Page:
A “fizz” is a mixed drink variation on the older sours family of cocktail. Its defining features are an acidic juice (such as lemon or lime) and carbonated water.
A gin fizz is the best-known cocktail in the fizz family. A gin fizz contains gin, lemon juice, and sugar, which are shaken with ice, poured into a tumbler and topped with carbonated water. The drink is similar to a Tom Collins, with a possible distinction being a Tom Collins historically used “Old Tom Gin” (a slightly sweeter precursor to London Dry Gin), whereas the kind of gin historically used in a gin fizz is unknown.
Simple variations on the gin fizz are
- Silver fizz – addition of egg white
- Golden fizz – addition of egg yolk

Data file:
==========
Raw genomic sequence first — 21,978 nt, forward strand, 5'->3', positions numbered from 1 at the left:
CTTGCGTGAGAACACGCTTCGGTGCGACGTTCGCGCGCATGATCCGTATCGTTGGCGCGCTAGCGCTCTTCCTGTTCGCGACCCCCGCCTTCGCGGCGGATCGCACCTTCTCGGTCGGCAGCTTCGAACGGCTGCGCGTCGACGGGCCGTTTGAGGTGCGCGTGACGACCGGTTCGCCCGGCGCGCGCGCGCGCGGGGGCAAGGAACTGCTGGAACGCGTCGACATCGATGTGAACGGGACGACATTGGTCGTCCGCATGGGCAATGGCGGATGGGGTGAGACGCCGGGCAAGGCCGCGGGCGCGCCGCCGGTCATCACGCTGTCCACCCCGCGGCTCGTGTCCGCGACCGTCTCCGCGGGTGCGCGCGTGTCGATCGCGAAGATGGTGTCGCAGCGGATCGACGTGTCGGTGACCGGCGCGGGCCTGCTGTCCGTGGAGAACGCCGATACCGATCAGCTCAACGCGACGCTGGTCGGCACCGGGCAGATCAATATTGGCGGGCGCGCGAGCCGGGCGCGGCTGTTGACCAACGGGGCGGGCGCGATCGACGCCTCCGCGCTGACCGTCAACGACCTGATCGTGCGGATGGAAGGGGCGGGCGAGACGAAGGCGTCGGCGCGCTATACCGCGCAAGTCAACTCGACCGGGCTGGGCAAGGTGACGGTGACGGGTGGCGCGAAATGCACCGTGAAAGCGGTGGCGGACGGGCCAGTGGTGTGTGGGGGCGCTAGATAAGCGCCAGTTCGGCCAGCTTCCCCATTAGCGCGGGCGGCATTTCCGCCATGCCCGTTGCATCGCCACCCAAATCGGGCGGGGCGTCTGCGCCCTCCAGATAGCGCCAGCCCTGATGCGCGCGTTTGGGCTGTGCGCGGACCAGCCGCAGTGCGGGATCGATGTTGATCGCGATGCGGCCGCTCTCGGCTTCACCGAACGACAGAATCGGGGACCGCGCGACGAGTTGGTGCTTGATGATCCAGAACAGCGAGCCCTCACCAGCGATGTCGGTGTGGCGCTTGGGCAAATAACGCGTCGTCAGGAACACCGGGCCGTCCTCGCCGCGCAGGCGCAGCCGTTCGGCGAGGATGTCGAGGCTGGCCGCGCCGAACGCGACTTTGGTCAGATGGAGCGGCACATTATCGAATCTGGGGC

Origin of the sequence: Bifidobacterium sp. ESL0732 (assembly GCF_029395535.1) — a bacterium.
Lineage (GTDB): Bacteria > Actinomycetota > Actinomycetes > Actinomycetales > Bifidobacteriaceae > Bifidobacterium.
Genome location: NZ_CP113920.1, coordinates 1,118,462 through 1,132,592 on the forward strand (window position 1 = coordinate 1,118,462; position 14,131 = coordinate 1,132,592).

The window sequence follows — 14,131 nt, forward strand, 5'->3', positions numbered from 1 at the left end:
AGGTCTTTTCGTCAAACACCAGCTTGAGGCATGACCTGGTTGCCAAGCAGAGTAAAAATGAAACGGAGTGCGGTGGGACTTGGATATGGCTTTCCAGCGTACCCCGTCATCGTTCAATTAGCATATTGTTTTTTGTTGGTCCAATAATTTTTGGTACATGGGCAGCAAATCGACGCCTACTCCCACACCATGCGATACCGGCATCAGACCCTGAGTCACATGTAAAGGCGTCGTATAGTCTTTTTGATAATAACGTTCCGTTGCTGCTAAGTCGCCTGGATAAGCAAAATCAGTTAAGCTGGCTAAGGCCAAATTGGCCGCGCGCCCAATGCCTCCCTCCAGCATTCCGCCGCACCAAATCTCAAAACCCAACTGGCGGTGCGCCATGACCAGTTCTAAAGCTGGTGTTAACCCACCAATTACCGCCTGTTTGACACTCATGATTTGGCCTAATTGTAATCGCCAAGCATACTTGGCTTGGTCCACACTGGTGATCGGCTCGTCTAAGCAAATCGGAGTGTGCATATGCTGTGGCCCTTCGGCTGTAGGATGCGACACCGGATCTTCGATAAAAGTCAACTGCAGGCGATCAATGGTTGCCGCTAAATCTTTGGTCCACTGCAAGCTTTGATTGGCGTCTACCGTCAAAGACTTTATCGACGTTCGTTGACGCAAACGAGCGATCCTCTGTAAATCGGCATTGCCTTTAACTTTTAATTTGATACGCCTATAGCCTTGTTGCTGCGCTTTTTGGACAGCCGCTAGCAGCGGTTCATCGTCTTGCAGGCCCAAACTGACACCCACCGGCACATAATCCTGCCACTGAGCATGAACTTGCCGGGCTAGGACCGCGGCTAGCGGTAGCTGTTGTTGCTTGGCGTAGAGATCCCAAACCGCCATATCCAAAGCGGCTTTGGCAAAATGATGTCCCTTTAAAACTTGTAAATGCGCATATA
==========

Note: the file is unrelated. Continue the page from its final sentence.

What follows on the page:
- Royal fizz – addition of whole egg
- Diamond fizz – sparkling wine instead of carbonated water, more commonly known as a “French 75”.
- Green fizz – addition of a dash of green crème de menthe
- Purple fizz – with Sloe gin and grapefruit juice (instead of gin and lemon juice)
The first printed reference to “fiz” is in the 1887 edition of Jerry Thomas’s Bartender’s Guide, which contains six such recipes. The fizz became widely popular in America between 1900 and the 1940s. Known as a hometown specialty of New Orleans, the gin fizz was so popular that bars would employ teams of bartenders that would take turns shaking the drinks. Demand for fizzes went international at least as early as 1950, as evidenced by its inclusion in the French cookbook L’Art Culinaire Francais published that year.